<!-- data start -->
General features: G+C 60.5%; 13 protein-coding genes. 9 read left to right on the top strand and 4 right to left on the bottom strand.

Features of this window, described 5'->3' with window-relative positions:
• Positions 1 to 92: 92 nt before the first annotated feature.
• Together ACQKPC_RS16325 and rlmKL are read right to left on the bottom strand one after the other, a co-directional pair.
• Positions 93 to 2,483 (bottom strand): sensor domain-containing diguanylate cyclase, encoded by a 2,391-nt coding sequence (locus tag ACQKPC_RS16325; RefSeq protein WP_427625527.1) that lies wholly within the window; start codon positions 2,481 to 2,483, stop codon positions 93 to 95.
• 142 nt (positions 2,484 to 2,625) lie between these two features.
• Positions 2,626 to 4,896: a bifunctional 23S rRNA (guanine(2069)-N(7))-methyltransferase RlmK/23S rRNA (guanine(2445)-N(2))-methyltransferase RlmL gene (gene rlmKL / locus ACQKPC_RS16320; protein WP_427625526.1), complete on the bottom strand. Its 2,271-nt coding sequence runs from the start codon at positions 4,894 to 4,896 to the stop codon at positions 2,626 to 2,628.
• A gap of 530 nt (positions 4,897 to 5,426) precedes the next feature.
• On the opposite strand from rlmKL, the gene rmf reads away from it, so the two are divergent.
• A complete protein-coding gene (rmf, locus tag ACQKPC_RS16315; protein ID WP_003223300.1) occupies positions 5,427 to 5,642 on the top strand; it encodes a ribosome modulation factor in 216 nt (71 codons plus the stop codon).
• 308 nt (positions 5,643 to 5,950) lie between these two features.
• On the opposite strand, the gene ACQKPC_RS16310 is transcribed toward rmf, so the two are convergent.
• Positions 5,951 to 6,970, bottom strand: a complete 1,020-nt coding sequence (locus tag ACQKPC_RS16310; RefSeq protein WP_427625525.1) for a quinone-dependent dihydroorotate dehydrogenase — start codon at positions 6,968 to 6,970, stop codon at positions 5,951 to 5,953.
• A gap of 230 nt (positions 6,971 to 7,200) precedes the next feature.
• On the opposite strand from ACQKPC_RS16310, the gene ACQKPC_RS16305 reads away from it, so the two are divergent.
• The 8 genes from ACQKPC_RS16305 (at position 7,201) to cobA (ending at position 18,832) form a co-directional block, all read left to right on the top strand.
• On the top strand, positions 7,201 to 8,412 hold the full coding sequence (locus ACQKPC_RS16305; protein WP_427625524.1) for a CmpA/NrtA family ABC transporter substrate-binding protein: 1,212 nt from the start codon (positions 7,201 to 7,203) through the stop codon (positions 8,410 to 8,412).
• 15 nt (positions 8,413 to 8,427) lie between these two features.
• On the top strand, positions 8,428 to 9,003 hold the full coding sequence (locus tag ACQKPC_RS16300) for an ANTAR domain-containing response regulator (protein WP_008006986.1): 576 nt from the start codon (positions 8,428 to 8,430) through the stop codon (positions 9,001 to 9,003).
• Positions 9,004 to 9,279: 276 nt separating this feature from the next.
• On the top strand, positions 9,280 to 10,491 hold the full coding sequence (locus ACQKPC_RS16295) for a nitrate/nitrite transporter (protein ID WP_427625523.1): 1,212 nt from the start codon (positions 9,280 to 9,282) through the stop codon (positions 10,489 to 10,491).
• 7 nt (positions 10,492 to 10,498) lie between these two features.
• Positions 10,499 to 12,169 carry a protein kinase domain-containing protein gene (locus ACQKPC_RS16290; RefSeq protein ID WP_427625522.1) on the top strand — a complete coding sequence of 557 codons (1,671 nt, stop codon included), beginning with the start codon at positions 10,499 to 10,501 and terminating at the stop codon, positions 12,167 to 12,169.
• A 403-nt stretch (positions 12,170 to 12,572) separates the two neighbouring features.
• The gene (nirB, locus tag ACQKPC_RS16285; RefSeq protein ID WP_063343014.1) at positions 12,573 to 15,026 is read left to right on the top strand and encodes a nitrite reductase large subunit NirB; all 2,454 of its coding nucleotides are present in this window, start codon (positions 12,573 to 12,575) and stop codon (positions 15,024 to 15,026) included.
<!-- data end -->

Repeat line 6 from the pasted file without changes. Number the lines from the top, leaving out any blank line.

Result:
• 142 nt (positions 2,484 to 2,625) lie between these two features.